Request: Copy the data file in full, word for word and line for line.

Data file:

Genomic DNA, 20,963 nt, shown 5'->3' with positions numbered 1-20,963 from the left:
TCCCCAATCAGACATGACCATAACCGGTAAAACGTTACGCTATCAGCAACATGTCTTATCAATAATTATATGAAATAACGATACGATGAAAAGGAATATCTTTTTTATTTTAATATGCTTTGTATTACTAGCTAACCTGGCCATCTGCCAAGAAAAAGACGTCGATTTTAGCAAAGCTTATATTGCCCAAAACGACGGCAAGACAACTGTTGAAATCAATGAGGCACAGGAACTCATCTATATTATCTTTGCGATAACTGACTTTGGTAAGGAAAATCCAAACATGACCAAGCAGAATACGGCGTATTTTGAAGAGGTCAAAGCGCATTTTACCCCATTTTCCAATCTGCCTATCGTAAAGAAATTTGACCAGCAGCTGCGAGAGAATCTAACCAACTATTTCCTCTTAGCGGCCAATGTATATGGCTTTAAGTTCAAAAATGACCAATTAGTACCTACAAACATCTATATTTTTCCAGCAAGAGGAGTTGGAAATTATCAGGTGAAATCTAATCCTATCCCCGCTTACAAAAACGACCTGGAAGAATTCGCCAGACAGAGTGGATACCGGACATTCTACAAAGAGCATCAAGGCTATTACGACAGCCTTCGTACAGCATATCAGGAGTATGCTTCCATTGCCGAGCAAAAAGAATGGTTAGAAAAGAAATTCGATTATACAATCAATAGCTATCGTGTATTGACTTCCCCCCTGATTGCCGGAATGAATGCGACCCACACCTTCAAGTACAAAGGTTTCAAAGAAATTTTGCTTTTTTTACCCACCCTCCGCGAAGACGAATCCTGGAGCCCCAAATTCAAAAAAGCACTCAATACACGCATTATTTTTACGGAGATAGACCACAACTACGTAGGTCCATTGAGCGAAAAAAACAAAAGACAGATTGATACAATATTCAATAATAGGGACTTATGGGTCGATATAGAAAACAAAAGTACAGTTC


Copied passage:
Genomic DNA, 20,963 nt, shown 5'->3' with positions numbered 1-20,963 from the left:
TCCCCAATCAGACATGACCATAACCGGTAAAACGTTACGCTATCAGCAACATGTCTTATCAATAATTATATGAAATAACGATACGATGAAAAGGAATATCTTTTTTATTTTAATATGCTTTGTATTACTAGCTAACCTGGCCATCTGCCAAGAAAAAGACGTCGATTTTAGCAAAGCTTATATTGCCCAAAACGACGGCAAGACAACTGTTGAAATCAATGAGGCACAGGAACTCATCTATATTATCTTTGCGATAACTGACTTTGGTAAGGAAAATCCAAACATGACCAAGCAGAATACGGCGTATTTTGAAGAGGTCAAAGCGCATTTTACCCCATTTTCCAATCTGCCTATCGTAAAGAAATTTGACCAGCAGCTGCGAGAGAATCTAACCAACTATTTCCTCTTAGCGGCCAATGTATATGGCTTTAAGTTCAAAAATGACCAATTAGTACCTACAAACATCTATATTTTTCCAGCAAGAGGAGTTGGAAATTATCAGGTGAAATCTAATCCTATCCCCGCTTACAAAAACGACCTGGAAGAATTCGCCAGACAGAGTGGATACCGGACATTCTACAAAGAGCATCAAGGCTATTACGACAGCCTTCGTACAGCATATCAGGAGTATGCTTCCATTGCCGAGCAAAAAGAATGGTTAGAAAAGAAATTCGATTATACAATCAATAGCTATCGTGTATTGACTTCCCCCCTGATTGCCGGAATGAATGCGACCCACACCTTCAAGTACAAAGGTTTCAAAGAAATTTTGCTTTTTTTACCCACCCTCCGCGAAGACGAATCCTGGAGCCCCAAATTCAAAAAAGCACTCAATACACGCATTATTTTTACGGAGATAGACCACAACTACGTAGGTCCATTGAGCGAAAAAAACAAAAGACAGATTGATACAATATTCAATAATAGGGACTTATGGGTCGATATAGAAAACAAAAGTACAGTTC